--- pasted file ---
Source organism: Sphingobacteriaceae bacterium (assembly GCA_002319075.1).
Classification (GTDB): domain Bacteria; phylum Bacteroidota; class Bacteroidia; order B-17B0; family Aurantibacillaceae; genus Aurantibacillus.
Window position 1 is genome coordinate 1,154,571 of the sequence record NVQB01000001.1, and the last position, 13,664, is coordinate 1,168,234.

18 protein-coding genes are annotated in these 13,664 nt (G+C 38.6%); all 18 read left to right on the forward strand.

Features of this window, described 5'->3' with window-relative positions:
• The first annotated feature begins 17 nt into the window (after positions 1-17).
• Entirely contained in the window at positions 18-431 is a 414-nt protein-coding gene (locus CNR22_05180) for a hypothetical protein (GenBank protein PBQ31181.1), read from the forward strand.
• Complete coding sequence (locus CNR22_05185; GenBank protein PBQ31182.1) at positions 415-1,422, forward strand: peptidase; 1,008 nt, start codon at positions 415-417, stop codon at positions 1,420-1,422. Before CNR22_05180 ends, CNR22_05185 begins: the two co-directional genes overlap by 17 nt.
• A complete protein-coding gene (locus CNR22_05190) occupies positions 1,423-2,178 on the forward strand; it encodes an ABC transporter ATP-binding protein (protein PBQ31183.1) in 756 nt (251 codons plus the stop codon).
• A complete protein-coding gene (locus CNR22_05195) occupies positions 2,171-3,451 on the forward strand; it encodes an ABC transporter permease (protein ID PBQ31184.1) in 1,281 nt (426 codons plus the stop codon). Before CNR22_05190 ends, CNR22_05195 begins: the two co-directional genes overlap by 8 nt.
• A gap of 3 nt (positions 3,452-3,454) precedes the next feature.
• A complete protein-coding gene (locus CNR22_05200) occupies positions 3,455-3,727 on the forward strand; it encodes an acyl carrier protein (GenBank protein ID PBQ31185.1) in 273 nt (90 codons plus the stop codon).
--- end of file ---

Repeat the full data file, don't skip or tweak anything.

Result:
Source organism: Sphingobacteriaceae bacterium (assembly GCA_002319075.1).
Classification (GTDB): domain Bacteria; phylum Bacteroidota; class Bacteroidia; order B-17B0; family Aurantibacillaceae; genus Aurantibacillus.
Window position 1 is genome coordinate 1,154,571 of the sequence record NVQB01000001.1, and the last position, 13,664, is coordinate 1,168,234.

18 protein-coding genes are annotated in these 13,664 nt (G+C 38.6%); all 18 read left to right on the forward strand.

Features of this window, described 5'->3' with window-relative positions:
• The first annotated feature begins 17 nt into the window (after positions 1-17).
• Entirely contained in the window at positions 18-431 is a 414-nt protein-coding gene (locus CNR22_05180) for a hypothetical protein (GenBank protein PBQ31181.1), read from the forward strand.
• Complete coding sequence (locus CNR22_05185; GenBank protein PBQ31182.1) at positions 415-1,422, forward strand: peptidase; 1,008 nt, start codon at positions 415-417, stop codon at positions 1,420-1,422. Before CNR22_05180 ends, CNR22_05185 begins: the two co-directional genes overlap by 17 nt.
• A complete protein-coding gene (locus CNR22_05190) occupies positions 1,423-2,178 on the forward strand; it encodes an ABC transporter ATP-binding protein (protein PBQ31183.1) in 756 nt (251 codons plus the stop codon).
• A complete protein-coding gene (locus CNR22_05195) occupies positions 2,171-3,451 on the forward strand; it encodes an ABC transporter permease (protein ID PBQ31184.1) in 1,281 nt (426 codons plus the stop codon). Before CNR22_05190 ends, CNR22_05195 begins: the two co-directional genes overlap by 8 nt.
• A gap of 3 nt (positions 3,452-3,454) precedes the next feature.
• A complete protein-coding gene (locus CNR22_05200) occupies positions 3,455-3,727 on the forward strand; it encodes an acyl carrier protein (GenBank protein ID PBQ31185.1) in 273 nt (90 codons plus the stop codon).